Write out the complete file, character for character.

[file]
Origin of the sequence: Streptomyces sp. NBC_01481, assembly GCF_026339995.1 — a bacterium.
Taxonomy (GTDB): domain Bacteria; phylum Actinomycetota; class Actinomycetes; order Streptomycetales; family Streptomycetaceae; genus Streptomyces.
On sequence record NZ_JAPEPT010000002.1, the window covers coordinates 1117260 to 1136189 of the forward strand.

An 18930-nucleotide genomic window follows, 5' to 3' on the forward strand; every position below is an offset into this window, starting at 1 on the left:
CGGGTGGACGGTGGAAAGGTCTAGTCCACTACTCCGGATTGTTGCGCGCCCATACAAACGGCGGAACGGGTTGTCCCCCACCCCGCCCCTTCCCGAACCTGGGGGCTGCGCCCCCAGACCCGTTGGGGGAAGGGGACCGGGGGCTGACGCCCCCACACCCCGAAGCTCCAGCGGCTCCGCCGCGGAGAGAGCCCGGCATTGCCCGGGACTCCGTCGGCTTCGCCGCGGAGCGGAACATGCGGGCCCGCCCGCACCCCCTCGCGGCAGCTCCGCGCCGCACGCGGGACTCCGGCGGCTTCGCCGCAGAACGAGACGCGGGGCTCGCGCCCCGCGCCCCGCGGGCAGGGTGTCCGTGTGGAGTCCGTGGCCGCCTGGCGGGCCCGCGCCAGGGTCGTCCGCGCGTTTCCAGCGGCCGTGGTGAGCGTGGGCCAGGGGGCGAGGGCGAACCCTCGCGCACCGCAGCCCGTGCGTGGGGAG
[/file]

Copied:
Origin of the sequence: Streptomyces sp. NBC_01481, assembly GCF_026339995.1 — a bacterium.
Taxonomy (GTDB): domain Bacteria; phylum Actinomycetota; class Actinomycetes; order Streptomycetales; family Streptomycetaceae; genus Streptomyces.
On sequence record NZ_JAPEPT010000002.1, the window covers coordinates 1117260 to 1136189 of the forward strand.

An 18930-nucleotide genomic window follows, 5' to 3' on the forward strand; every position below is an offset into this window, starting at 1 on the left:
CGGGTGGACGGTGGAAAGGTCTAGTCCACTACTCCGGATTGTTGCGCGCCCATACAAACGGCGGAACGGGTTGTCCCCCACCCCGCCCCTTCCCGAACCTGGGGGCTGCGCCCCCAGACCCGTTGGGGGAAGGGGACCGGGGGCTGACGCCCCCACACCCCGAAGCTCCAGCGGCTCCGCCGCGGAGAGAGCCCGGCATTGCCCGGGACTCCGTCGGCTTCGCCGCGGAGCGGAACATGCGGGCCCGCCCGCACCCCCTCGCGGCAGCTCCGCGCCGCACGCGGGACTCCGGCGGCTTCGCCGCAGAACGAGACGCGGGGCTCGCGCCCCGCGCCCCGCGGGCAGGGTGTCCGTGTGGAGTCCGTGGCCGCCTGGCGGGCCCGCGCCAGGGTCGTCCGCGCGTTTCCAGCGGCCGTGGTGAGCGTGGGCCAGGGGGCGAGGGCGAACCCTCGCGCACCGCAGCCCGTGCGTGGGGAG